Partisan politics is a threat to the debt ceiling and a potential (historical) default on U.S. obligations.
The U.S. government monetary and fiscal policy is basically putting taxes, revenue, and U.S. securities (borrowed money) to work for the nation on which the economic well-being of its citizens depends. This includes paying our bills for the expenditure of public funds (budgets) — the debt ceiling.
Sometime in October 2021, the government is expected to hit the “debt ceiling” — meaning it no longer has the authority to borrow the money it needs to pay its bills … unless the debt ceiling is raised.
The debt is due to past legislation and financial decisions, including the $2 trillion corporate tax cut by former President Donald Trump, as well as massive coronavirus pandemic relief packages approved under both the Trump and Biden presidencies. The debt ceiling was suspended in 2019 until August 2021 under Trump with the Senate Republican majority and Democrats passing the bill, 67 to 28. The national debt ceiling was repeatedly raised under Trump ($7.8 trillion) by bipartisan vote.
Senator Ted Cruz has said that he’ll filibuster debt ceiling legislation and block any vote by the Senate to raise the debt ceiling. Cruz filibustered against the healthcare law (Obamacare) in 2013 and stopped congressional functions while reciting Dr. Seuss’s Green Eggs and Ham.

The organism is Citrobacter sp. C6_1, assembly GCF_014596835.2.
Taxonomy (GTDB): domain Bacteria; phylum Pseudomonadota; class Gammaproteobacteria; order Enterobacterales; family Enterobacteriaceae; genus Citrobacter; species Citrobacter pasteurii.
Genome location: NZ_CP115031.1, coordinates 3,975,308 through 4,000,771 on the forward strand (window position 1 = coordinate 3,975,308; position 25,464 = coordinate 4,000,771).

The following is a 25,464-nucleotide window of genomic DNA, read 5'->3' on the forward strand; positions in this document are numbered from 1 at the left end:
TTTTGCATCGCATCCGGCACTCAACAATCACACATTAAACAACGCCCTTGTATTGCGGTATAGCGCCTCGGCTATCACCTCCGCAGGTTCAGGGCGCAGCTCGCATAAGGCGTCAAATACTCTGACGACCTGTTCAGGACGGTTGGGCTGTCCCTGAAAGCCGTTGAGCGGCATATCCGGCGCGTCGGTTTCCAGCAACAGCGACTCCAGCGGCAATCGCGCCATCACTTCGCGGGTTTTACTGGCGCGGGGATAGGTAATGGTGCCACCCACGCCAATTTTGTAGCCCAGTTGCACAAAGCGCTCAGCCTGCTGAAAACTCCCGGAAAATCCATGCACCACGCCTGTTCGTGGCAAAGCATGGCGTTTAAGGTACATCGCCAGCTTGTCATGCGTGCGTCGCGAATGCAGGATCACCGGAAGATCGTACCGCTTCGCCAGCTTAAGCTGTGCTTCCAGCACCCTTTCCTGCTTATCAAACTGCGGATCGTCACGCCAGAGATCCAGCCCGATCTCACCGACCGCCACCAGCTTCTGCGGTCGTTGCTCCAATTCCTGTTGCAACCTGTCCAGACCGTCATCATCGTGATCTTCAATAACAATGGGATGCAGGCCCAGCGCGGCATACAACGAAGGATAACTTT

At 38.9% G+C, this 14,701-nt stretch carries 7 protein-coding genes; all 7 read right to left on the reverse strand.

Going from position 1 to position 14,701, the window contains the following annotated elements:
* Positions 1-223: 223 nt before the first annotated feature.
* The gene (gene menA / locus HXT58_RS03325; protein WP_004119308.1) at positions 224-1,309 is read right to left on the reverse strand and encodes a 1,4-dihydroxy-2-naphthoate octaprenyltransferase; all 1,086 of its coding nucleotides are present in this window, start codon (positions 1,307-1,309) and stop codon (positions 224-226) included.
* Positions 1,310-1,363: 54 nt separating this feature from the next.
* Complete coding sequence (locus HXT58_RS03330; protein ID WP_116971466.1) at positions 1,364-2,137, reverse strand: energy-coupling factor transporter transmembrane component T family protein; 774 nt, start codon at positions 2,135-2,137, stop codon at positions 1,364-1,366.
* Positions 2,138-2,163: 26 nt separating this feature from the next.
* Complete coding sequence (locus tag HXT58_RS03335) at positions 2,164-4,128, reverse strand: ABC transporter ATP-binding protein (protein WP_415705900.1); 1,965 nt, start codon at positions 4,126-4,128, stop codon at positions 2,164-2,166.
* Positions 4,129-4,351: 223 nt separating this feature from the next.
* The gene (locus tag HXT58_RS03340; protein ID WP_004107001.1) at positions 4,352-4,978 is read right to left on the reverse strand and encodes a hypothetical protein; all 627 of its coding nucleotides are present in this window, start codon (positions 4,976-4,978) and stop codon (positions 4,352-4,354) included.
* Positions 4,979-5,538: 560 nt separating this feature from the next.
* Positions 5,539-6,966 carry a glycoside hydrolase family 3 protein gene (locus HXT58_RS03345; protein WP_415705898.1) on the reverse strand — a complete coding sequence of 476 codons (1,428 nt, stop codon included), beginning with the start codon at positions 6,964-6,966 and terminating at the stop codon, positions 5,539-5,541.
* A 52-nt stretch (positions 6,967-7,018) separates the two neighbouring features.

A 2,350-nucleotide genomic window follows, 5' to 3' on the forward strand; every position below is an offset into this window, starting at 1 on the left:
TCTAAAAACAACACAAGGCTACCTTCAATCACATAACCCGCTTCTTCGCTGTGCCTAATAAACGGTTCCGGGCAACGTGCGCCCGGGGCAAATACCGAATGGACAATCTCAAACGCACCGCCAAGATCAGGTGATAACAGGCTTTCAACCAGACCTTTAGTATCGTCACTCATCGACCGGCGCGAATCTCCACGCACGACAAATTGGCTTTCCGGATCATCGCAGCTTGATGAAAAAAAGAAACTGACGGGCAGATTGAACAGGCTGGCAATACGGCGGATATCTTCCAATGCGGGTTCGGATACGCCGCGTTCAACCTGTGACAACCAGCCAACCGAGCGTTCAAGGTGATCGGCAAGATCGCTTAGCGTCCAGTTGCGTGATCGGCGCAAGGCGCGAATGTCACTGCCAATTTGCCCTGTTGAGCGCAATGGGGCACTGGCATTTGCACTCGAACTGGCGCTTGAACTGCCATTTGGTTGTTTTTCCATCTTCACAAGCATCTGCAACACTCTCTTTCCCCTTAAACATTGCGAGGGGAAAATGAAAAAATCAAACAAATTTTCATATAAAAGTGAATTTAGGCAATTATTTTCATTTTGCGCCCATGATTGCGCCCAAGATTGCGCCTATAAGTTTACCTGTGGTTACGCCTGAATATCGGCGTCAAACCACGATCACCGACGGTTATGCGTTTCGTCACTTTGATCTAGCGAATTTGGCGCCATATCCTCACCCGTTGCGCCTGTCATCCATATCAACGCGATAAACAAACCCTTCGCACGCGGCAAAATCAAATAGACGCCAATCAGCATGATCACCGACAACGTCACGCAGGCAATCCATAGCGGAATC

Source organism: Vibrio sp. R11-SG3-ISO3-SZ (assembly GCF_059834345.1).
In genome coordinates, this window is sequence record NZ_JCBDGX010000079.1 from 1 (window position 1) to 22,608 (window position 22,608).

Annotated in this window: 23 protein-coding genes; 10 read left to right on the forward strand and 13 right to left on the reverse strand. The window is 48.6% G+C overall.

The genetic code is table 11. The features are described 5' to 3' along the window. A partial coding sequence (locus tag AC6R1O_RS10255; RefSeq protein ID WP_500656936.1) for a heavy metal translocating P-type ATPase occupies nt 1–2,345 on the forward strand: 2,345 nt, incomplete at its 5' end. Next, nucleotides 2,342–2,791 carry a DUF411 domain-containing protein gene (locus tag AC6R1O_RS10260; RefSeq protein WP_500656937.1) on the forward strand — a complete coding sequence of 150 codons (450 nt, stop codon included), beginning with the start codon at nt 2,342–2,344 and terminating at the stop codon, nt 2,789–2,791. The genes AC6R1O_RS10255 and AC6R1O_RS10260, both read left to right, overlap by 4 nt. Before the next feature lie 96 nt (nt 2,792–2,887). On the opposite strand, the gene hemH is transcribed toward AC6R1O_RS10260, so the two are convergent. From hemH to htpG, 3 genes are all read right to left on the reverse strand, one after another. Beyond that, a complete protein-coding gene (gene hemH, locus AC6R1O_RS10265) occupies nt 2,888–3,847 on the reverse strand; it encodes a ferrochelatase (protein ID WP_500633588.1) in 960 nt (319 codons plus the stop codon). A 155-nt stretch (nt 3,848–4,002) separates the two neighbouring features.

Senator Rand Paul filibustered an appropriations bill that shutdown the government during February 2018.
The government was also shutdown on December 22, 2018 until January 25, 2019 after President Trump vetoed an appropriations bill. It had funded the defense department and pandemic aid but not a border wall.
Senate minority leader Mitch McConnell has repeatedly said Senate Republicans will not vote to raise the current debt ceiling. He is playing a game of “chicken” that could mean the Senate will not have the votes to raise it; the government could default on its loans for the first time in history, have its credit rating downgraded, and reduce federal spending by approximately 40 percent.
The financial interests of the U.S., e.g., Social Security payments, Medicare benefits, federal civilian and military salaries, and interest rates, would be impacted and immediately harmed by the Republicans not voting to pay for expenses and money already spent.
Setting borrowing limits has been a power reserved for Congress, to which the Constitution grants sole authority to raise revenue, spend taxpayer dollars, “pay the debts” and “borrow money on the credit of the United States.”
The debt ceiling game of “chicken” is brazen and extremely detrimental to the interests of the United States. Republican members of Congress voting against raising the current debt ceiling (“payment of the national debt”) or not voting at all shall do irreparable injury to the United States.
Republican actions or inaction that undermines 1) the constitutional duty to pay the national debt and 2) the confidence in the validity and rating of the U.S. public debt is treasonous.
We pay our bills.